If you assume the attorney–client privilege covers all of an in-house paralegal’s work, a Connecticut court’s recent opinion will disappoint you. The court ruled that the privilege did not protect a paralegal’s post-accident investigation from discovery and ordered her deposition. Segway, Inc. v. Special Olympics Conn., Inc., 2015 WL 7421719 (Conn. Sup. Ct. Oct. 29, 2015). You may review the decision here.
The Special Olympics of Connecticut (SOCT) wanted to host an event for law-enforcement personnel that included an obstacle course featuring Segway Personal Transporters. Segway agreed to supply SPTs for the event, but became concerned when it learned that one leg of the course included participants navigating SPTs through the course while blindfolded!
Segway therefore observed a dry run in which college-student volunteers rode SPTs through the obstacle course. One student volunteer, however, crashed during the dry run, suffered injuries, and sued Segway. Segway settled for $10M and sued SOCT for indemnification.
Upon learning of the volunteer’s incident, Segway’s in-house legal department directed one its paralegals to investigate the matter. During discovery in the indemnification case, SOCT sent a notice of deposition seeking to depose Segway corporate designees on a variety of topics, including its investigation.
Segway produced its corporate paralegal for the corporate-representative deposition, largely because more knowledgeable employees had left the company, but, citing the privilege, refused to allow her to answer questions about her investigation.
SOCT asked the court to compel the paralegal to answer questions about her investigation. The court correctly held that the corporate attorney–client privilege extends to agents or employees of an attorney, which would include in-house paralegals. And the court recognized that courts construe the corporate privilege narrowly and apply it only where (1) the attorney is acting in a professional legal capacity; (2) a current employee communicates with the attorney; (3) the communication relates to legal advice that the company seeks from the attorney; and (4) the employee makes the communication in confidence.
Segway, the court ruled, failed to prove these four elements. Interestingly, even though the court held that the privilege extends to an attorney’s agents, and that Segway’s in-house lawyers directed the paralegal’s work, it found that the paralegal “is not an attorney and she cannot give legal advice.”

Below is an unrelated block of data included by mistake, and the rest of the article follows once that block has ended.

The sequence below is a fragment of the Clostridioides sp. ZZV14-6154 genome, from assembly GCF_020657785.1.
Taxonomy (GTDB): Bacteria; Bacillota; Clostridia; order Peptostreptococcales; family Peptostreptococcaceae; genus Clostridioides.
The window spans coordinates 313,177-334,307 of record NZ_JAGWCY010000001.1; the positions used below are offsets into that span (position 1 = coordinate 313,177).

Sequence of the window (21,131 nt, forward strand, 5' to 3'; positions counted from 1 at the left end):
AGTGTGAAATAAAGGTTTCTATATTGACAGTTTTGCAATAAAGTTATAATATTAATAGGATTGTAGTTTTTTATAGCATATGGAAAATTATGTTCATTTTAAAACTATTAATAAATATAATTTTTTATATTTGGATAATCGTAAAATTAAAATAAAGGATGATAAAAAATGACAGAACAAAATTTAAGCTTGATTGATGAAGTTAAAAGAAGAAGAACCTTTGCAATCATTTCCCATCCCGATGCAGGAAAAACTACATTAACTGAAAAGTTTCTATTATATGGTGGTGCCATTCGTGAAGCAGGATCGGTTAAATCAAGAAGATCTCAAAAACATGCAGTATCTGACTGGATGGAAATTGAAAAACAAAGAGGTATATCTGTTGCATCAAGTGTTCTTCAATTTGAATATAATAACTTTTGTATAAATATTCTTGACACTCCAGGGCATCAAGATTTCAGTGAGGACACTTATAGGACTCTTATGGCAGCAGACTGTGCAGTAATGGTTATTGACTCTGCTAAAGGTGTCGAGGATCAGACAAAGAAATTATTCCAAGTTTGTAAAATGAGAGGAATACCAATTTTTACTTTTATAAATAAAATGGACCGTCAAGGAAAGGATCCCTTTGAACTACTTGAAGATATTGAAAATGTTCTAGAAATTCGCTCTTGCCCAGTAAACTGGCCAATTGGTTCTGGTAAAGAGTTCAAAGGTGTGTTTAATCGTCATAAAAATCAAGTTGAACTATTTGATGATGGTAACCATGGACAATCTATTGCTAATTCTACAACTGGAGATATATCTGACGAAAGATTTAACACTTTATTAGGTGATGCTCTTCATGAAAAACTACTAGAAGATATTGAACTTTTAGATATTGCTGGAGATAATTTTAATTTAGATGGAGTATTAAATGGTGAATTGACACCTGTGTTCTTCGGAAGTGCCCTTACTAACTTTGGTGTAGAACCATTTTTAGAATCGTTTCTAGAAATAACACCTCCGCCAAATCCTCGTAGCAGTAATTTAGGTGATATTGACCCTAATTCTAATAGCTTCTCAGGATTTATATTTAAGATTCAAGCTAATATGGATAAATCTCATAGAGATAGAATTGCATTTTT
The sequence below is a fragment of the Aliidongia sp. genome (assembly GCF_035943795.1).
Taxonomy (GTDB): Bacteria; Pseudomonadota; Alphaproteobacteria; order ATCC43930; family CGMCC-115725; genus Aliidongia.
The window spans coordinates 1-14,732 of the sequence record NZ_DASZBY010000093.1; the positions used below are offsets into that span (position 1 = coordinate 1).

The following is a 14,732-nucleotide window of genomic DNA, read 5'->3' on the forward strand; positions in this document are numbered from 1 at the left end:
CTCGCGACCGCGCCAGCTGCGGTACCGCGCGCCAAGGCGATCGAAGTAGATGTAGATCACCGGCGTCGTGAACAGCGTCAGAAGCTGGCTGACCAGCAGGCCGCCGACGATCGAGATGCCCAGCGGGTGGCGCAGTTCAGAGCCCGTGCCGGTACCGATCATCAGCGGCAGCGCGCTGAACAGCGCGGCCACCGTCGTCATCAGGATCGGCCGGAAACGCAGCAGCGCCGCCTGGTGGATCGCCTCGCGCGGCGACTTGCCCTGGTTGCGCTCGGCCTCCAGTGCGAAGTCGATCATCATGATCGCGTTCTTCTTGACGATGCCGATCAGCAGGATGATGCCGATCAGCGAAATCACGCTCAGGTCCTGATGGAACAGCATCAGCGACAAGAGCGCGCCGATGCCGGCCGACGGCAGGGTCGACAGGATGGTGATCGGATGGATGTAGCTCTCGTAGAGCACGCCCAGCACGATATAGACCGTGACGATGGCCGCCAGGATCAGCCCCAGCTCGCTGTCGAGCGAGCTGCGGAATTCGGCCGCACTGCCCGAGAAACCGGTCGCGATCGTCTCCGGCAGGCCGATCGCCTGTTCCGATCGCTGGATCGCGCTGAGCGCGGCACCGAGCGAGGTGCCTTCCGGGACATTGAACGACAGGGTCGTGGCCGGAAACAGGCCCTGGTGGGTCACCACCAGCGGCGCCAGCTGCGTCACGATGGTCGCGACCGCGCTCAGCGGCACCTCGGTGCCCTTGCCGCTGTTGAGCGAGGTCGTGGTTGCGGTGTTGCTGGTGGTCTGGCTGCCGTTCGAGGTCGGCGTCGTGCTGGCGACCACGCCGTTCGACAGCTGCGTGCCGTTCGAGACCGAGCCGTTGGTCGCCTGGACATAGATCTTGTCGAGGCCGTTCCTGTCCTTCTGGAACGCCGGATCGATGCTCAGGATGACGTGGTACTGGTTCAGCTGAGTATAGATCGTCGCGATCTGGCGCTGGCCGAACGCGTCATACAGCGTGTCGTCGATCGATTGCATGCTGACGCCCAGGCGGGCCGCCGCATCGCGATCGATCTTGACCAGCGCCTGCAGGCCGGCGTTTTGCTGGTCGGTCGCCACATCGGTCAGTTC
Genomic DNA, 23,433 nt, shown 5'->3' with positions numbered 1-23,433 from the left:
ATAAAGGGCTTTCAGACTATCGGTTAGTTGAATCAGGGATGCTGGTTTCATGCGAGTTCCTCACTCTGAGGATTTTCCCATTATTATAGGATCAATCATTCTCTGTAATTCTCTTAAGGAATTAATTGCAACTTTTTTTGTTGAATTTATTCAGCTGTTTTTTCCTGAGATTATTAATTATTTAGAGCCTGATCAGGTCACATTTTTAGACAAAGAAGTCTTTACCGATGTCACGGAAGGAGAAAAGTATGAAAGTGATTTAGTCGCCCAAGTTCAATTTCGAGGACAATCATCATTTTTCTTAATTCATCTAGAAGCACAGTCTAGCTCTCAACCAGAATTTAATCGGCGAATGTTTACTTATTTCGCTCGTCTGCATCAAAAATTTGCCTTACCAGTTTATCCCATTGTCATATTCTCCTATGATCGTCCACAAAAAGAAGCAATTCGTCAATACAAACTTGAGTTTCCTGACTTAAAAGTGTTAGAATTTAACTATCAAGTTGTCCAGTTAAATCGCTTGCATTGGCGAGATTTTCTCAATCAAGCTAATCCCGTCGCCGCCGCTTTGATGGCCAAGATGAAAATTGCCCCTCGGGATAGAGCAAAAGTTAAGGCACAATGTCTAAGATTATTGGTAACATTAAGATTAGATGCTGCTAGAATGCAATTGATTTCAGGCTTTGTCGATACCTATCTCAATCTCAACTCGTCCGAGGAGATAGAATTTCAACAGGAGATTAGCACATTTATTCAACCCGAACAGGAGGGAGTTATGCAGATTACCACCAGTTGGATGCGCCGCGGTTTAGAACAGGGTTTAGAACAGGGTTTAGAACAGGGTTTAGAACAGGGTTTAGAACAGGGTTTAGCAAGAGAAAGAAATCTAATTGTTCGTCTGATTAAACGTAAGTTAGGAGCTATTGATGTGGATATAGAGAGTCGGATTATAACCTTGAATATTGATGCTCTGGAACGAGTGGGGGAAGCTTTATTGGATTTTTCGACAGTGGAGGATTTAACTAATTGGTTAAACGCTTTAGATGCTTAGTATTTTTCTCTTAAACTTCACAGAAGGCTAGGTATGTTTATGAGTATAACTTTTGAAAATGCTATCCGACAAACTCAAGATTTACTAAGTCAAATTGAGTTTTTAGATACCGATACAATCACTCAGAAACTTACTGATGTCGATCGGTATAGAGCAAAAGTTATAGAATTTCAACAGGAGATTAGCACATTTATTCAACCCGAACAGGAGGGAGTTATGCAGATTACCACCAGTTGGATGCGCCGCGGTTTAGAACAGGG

The court found that Segway failed to prove “by any evidence or affidavit” that the paralegal conducted the investigation “for providing such information in connection with legal advice to be given to the corporate client.” Somewhat confusingly, the court cautioned SOCT’s lawyer against questioning the paralegal about information “specifically obtained for the purpose of determining trial strategy and/or for settlement,” yet permitted SOCT to depose the paralegal about her post-accident investigation.
This decision appears internally inconsistent. The court held that the privilege applies to an attorney’s employees, and paralegals are surely that; however, it found that Segway failed to meet the first privilege element because the paralegal was not an attorney. And one can question how the court can find that a corporate paralegal’s investigation into an injury accident—at the direction of an in-house lawyer—is not for the purpose of providing legal advice to the company.
These questions aside, it appears the ruling arises from Segway’s failure to produce actual evidence that the paralegal’s investigation was legal-advice related. Segway did not produce an affidavit of its in-house lawyer that directed the paralegal explaining the investigation’s purpose and that the investigation was, and intended to remain, confidential. Courts interpret the corporate attorney–client privilege narrowly, and the take-away from this case is that corporate counsel must be prepared to produce specific evidence detailing why a certain communication meets the four privilege elements.